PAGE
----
2018 was a year of massive growth among financial institutions. While national banks like Goldman Sachs Group Inc. (NYSE: GS) and Wells Fargo & Co. (NYSE: WFC) saw their shares reach new all-time highs, the growth was even more pronounced among regional banks. Shares of ACNB Corporation (NASDAQ: ACNB), Comerica Incorporated (NYSE: CMA), East West Bancorp, Inc. (NASDAQ: EWBC), First Financial Bancorp (NASDAQ: FFBC) and many others also reached new peaks over the course of the last year.
There were plenty of reasons behind this growth: equities were strong across the board throughout most of 2018, economic optimism was high, and rising interest rates meant banks had wider operating margins to pass on to clients.
However, one of the main talking points in the quarterly earnings calls of both national and community banks was the expansion of their commercial and industrial loan portfolios. Nationally, commercial banks grew their C&I lending portfolio by 5 percent over 2018, nearly double the growth they saw in 2017. What’s more, 2018 marked the eighth consecutive year of lending growth, a feat that hasn’t happened since 1990.
This growth was sparked by high demand and an increase in competition, both within the banking world and from without. The emergence of financial technology companies like small business lender Credibly has increasingly become a primary source of short-term financing that has historically been serviced by C&I loans.
“We’ve seen a large increase in customer demand over the last few years, as well as an increase in the number of customers who come to us as their primary option for business financing,” said Ryan Rosett, Co-Founder and Co-CEO of Credibly. “Between our experiences with customers and the rapid industry growth, it has become clear that alternative lending solutions are becoming the go-to debt financing source for SMBs.”
While 2019’s lending environment remains mostly unchanged, with banks indicating that C&I loans will continue to be a major revenue driver for the year, businesses will likely find it more difficult to obtain attractive terms on loans going forward. That’s because the first quarter of 2019 marked the first time since 2016 that a net percentage of banks have raised their requirements for C&I loans to small firms.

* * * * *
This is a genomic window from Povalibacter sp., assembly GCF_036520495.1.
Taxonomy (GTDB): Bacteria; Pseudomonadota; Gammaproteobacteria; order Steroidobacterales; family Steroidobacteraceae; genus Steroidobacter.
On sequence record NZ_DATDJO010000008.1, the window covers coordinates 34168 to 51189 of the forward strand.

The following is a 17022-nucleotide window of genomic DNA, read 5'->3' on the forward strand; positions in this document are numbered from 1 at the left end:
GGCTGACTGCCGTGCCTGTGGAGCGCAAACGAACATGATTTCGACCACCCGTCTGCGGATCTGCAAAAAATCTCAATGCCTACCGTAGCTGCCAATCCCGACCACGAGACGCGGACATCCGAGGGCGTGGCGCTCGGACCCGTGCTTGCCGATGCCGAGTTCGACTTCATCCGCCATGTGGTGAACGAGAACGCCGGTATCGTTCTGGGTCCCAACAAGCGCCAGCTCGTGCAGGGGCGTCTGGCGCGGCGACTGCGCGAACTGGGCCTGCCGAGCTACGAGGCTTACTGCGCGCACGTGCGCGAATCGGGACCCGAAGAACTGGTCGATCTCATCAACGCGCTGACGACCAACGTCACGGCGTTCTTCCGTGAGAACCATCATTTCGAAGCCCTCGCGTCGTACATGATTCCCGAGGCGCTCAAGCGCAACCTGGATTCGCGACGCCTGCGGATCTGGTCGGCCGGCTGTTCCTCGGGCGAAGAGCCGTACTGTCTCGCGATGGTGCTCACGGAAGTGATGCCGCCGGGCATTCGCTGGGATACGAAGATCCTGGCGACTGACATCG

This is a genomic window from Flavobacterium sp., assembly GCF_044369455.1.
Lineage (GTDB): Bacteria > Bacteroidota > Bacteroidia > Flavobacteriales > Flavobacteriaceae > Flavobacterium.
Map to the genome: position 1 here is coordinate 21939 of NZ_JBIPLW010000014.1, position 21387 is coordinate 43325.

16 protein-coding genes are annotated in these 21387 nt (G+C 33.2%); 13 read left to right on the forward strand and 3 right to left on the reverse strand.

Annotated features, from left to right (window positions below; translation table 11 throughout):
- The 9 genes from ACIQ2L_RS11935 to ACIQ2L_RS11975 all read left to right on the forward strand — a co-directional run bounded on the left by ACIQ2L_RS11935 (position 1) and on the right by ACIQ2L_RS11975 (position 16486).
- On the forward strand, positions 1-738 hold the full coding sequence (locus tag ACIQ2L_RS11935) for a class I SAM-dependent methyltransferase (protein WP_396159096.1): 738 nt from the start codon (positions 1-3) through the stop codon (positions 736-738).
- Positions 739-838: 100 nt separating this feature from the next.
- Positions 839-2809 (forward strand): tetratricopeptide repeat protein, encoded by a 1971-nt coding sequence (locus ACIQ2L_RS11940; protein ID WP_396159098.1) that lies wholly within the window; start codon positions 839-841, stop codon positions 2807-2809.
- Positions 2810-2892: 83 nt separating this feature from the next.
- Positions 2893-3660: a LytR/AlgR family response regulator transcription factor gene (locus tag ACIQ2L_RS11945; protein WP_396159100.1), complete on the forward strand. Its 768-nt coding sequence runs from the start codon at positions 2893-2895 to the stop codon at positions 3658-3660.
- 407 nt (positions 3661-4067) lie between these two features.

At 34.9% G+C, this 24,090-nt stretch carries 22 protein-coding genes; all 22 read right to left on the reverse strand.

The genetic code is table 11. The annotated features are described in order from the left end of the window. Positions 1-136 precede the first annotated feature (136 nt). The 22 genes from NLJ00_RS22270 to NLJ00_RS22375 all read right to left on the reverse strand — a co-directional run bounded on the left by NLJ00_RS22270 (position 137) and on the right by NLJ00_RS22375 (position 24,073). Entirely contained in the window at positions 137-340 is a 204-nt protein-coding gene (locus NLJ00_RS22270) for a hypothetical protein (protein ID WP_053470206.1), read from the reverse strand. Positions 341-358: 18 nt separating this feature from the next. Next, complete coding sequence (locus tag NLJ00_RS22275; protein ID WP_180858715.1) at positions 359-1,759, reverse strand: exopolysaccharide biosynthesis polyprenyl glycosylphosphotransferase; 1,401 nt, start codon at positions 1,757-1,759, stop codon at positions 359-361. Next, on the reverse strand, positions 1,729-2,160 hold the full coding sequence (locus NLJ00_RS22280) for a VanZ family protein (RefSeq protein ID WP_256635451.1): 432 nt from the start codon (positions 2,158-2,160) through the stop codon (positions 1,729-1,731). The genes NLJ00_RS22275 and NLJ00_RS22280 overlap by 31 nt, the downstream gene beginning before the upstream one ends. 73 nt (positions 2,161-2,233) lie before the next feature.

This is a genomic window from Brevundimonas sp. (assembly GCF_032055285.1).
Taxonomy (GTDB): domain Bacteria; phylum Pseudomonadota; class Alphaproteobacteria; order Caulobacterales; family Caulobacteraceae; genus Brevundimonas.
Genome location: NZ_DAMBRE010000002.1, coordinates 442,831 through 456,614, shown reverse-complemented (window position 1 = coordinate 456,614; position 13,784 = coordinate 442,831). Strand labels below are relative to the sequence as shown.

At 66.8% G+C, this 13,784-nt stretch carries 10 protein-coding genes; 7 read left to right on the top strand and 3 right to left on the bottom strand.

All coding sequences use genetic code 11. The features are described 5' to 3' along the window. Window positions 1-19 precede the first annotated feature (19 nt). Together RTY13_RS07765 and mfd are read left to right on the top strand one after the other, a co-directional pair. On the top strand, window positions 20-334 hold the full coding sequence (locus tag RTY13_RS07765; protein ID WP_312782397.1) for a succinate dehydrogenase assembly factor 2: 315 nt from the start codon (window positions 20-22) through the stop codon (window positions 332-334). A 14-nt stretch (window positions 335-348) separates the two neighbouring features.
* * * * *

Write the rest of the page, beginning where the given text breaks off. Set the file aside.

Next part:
Although the increase is modest, the decision indicates that banks are growing wary of increasing their C&I loan portfolios for the new fiscal year. However, this trend is not exclusive to C&I lending as a large contingent of banks have also been raising standards for commercial real estate loans, and all of this is happening in an environment where demand for institutional loans is actually showing an overall decline.
So why are banks making it harder to apply for a loan? Well, after seeing the market surge through most of the year, banks received a bit of a rude awakening in the final months of 2018 as their equity fell to year-lows. Shell-shocked, financial institutions began shying away from issuing corporate debt as a means of financing their own operations. With less capital projected to come in from their own lines of credit, banks made the decision to make it harder for those further down the food chain to find financing.
Meanwhile, fintechs continue to outpace traditional banks in personal loan originations, and many SMBs are now bypassing applying for traditional loans entirely in favor of fintech lenders. This is largely thanks to strong client growth, aided by technology-focused underwriting strategies and strengthening loan portfolios.
The expanded scope and quality of lending among fintechs is something developing throughout the industry. Just this year, Credibly announced a $10 million offering of investment grade senior debt. Previously, the company had used securitization of its debt portfolio to expand the range of potential clients to which it could lend.
Whether lending standards loosen again or remain stringent, the near-term outlook is certain: Until banks are sure they can maintain their bottom line and ensure their equity goes in the right direction, borrowers will have to either clear their hurdles or take their business elsewhere.
Credibly is a content partner of Benzinga
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